Dumas wrote many plays and adapted several of his novels as dramas. In the 1840s, he founded the Théâtre Historique, located on the Boulevard du Temple in Paris. The building was used after 1852 by the Opéra National (established by Adolphe Adam in 1847). It was renamed the Théâtre Lyrique in 1851.

1861

In March 1861, the kingdom of Italy was proclaimed, with Victor Emmanuel II as its king. Dumas travelled there and for the next three years participated in the movement for Italian unification. He founded and led a newspaper, Indipendente. While there, he befriended Giuseppe Garibaldi, whom he had long admired and with whom he shared a commitment to liberal republican principles as well as membership within Freemasonry. Returning to Paris in 1864, he published travel books about Italy.

1866

About 1866, Dumas had an affair with Adah Isaacs Menken, a well-known American actress. She had performed her sensational role in Mazeppa in London. In Paris, she had a sold-out run of Les Pirates de la Savanne and was at the peak of her success.

1870

At his death in December 1870, Dumas was buried at his birthplace of Villers-Cotterêts in the department of Aisne. His death was overshadowed by the Franco-Prussian War. Changing literary fashions decreased his popularity. In the late twentieth century, scholars such as Reginald Hamel and Claude Schopp have caused a critical reappraisal and new appreciation of his art, as well as finding lost works.

1873

His lengthy Grand Dictionnaire de cuisine (Great Dictionary of Cuisine) was published posthumously in 1873. A combination of encyclopaedia and cookbook, it reflects Dumas's interests as both a gourmet and an expert cook. An abridged version (the Petit Dictionnaire de cuisine, or Small Dictionary of Cuisine) was published in 1883.

1970

In 1970, the Alexandre Dumas Paris Métro station was named in his honour. His country home outside Paris, the Château de Monte-Cristo, has been restored and is open to the public as a museum.

1971

French historian Alain Decaux founded the "Société des Amis d'Alexandre Dumas" (The Society of Friends of Alexandre Dumas) in 1971. As of August 2017 its president is Claude Schopp. The purpose in creating this society was to preserve the Château de Monte-Cristo, where the society is currently located. The other objectives of the Society are to bring together fans of Dumas, to develop cultural activities of the Château de Monte-Cristo, and to collect books, manuscripts, autographs and other materials on Dumas.

1990

Claude Schopp, a Dumas scholar, noticed a letter in an archive in 1990 that led him to discover the unfinished work. It took him years to research it, edit the completed portions, and decide how to treat the unfinished part. Schopp finally wrote the final two-and-a-half chapters, based on the author's notes, to complete the story. Published by Éditions Phébus, it sold 60,000 copies, making it a best seller. Translated into English, it was released in 2006 as The Last Cavalier, and has been translated into other languages.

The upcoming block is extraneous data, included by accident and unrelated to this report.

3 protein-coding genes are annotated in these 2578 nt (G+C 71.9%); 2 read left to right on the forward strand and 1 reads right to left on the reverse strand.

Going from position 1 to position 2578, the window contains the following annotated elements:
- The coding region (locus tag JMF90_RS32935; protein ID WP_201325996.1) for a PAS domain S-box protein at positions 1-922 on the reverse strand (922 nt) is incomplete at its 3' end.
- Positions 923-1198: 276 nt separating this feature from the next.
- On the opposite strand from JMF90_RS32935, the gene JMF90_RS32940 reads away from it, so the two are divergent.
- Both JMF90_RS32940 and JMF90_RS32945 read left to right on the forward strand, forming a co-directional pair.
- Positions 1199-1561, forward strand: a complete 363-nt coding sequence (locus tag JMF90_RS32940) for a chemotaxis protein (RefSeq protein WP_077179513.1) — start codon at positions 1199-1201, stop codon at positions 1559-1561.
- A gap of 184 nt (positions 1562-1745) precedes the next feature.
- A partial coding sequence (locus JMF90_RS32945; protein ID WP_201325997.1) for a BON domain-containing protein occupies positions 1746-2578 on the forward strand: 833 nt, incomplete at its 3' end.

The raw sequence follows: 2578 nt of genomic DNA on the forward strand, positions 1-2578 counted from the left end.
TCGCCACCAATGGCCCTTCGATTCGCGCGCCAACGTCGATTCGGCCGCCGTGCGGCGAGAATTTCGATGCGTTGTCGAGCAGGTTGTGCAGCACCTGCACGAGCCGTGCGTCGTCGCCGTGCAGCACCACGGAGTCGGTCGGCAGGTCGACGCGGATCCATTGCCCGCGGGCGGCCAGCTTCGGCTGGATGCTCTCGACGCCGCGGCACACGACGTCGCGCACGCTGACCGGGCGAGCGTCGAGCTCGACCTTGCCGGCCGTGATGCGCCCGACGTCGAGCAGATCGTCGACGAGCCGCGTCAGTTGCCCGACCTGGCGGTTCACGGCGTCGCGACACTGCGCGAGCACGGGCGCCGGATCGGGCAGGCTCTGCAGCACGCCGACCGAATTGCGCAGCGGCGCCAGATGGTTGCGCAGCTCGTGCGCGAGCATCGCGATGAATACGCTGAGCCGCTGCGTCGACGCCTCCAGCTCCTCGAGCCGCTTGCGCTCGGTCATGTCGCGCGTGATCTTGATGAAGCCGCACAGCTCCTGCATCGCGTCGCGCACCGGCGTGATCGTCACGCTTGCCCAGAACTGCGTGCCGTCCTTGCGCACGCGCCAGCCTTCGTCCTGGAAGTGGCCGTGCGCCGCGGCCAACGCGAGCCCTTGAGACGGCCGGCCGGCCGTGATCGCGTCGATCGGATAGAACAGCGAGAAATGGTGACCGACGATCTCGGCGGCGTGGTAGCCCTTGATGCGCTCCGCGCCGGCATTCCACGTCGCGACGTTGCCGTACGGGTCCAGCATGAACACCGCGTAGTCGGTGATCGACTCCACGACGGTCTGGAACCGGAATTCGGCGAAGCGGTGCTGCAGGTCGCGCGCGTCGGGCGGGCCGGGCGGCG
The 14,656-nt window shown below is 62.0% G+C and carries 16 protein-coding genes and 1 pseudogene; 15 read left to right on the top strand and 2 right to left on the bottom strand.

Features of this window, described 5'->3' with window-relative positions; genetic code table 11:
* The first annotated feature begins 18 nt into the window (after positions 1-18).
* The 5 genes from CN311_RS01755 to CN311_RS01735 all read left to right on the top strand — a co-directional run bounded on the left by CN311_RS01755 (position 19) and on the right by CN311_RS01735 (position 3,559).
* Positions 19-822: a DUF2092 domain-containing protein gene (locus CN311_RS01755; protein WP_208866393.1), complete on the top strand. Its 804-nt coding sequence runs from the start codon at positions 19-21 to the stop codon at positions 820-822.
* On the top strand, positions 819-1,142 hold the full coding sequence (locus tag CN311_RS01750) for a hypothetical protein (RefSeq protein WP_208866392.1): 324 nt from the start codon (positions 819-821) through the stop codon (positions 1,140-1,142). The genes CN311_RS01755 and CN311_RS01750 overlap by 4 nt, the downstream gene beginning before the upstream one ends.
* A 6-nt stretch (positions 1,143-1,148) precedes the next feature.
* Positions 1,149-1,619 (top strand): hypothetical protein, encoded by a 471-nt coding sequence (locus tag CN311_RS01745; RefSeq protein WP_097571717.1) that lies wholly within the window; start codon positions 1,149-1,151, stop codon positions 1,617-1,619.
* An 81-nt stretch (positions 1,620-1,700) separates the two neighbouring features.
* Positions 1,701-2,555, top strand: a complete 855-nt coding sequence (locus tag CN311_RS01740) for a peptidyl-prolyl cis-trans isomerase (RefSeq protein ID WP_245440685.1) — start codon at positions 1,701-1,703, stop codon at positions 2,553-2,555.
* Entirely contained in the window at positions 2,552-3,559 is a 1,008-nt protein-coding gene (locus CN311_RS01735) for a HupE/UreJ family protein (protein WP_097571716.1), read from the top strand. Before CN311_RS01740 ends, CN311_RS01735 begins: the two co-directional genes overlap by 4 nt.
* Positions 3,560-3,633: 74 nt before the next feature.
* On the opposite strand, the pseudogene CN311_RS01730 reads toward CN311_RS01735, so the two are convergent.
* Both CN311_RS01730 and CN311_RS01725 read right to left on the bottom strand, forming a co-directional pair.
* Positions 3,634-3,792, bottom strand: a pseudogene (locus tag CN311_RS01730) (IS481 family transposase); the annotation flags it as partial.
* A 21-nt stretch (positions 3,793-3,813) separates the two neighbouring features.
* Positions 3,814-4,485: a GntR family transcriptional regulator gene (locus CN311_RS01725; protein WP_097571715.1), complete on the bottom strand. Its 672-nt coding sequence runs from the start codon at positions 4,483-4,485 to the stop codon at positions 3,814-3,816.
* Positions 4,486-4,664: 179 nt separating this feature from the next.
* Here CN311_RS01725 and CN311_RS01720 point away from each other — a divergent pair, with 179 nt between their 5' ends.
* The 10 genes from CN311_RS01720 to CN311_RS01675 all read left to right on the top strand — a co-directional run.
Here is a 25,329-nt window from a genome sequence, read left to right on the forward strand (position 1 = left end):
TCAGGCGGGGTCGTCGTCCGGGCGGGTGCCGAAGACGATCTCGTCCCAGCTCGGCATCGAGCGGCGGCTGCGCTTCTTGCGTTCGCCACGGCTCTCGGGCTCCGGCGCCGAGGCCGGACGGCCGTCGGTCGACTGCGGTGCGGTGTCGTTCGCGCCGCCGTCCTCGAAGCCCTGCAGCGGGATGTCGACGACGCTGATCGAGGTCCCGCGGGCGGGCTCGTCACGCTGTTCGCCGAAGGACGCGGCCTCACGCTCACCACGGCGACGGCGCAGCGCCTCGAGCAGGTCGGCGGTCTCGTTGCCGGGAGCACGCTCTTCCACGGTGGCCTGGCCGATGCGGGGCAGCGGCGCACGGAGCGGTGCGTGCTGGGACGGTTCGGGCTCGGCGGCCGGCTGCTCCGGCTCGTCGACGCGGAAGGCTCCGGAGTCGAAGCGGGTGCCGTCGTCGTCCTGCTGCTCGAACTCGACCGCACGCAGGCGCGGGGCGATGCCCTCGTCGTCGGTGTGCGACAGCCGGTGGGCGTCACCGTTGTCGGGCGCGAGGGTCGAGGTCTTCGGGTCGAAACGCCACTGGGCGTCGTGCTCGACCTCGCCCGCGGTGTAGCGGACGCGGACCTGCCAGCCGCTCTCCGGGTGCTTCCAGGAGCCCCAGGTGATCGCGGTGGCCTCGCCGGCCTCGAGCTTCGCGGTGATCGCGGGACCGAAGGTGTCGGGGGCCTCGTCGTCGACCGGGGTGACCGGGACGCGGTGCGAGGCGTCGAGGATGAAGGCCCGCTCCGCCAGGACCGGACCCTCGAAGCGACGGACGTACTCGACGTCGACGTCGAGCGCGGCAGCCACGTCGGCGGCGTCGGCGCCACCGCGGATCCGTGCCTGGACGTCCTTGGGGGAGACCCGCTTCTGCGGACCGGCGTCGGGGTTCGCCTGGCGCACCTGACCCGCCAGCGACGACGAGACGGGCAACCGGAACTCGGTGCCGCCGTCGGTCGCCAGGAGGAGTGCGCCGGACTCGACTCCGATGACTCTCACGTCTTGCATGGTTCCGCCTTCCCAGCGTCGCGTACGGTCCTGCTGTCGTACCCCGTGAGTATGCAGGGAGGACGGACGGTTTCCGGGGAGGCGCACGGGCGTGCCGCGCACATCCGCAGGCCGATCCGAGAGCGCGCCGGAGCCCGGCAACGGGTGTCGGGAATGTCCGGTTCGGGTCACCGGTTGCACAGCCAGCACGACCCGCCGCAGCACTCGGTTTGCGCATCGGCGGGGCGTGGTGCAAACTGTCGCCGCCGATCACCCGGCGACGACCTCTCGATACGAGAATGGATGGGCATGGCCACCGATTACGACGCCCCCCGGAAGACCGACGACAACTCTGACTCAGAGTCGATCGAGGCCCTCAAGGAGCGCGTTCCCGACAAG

2002

Researchers have continued to find Dumas works in archives, including the five-act play, The Gold Thieves, found in 2002 by the scholar Réginald Hamel [fr] in the Bibliothèque Nationale de France. It was published in France in 2004 by Honoré-Champion.

In 2002, for the bicentenary of Dumas's birth, French President Jacques Chirac held a ceremony honouring the author by having his ashes re-interred at the mausoleum of the Panthéon of Paris, where many French luminaries were buried. The proceedings were televised: the new coffin was draped in a blue velvet cloth and carried on a caisson flanked by four mounted Republican Guards costumed as the four Musketeers. It was transported through Paris to the Panthéon. In his speech, President Chirac said:

2005

In June 2005, Dumas's last novel, The Knight of Sainte-Hermine, was published in France featuring the Battle of Trafalgar. Dumas described a fictional character killing Lord Nelson (Nelson was shot and killed by an unknown sniper). Writing and publishing the novel serially in 1869, Dumas had nearly finished it before his death. It was the third part of the Sainte-Hermine trilogy.

2008

Schopp has since found additional material related to the Sainte-Hermine saga. Schopp combined them to publish the sequel Le Salut de l'Empire in 2008.

2020

On 28 August 2020, Google celebrated Dumas with a Google Doodle.

Family Life

Alexandre married Ida Ferrier in 1840. Alexandre's famous son, Alexandre Dumas, fils became a popular French author and playwright whose melodrama, Camille, was particularly famous in its day.

🎂 Upcoming Birthday

Currently, Alexandre Dumas is 220 years, 6 months and 12 days old. Alexandre Dumas will celebrate 221st birthday on a Monday 24th of July 2023. Below we countdown to Alexandre Dumas upcoming birthday.

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Recent Birthday Highlights

215th birthday - Monday, July 24, 2017

215th birthday of Alexandre Dumas

(Born 24 July 1802, Villiers-Cotterêts, France) ONE OF THE preeminent luminaries of French letters, prolific across genres – novels...

210th birthday - Tuesday, July 24, 2012

Datebook: July 24 - Alexandre Dumas Turns 210

A happy birthday to French writer Alexandre Dumas. He was born in poverty as the grandson of a French nobleman and a Haitian slave and became best known

Alexandre Dumas 210th birthday timeline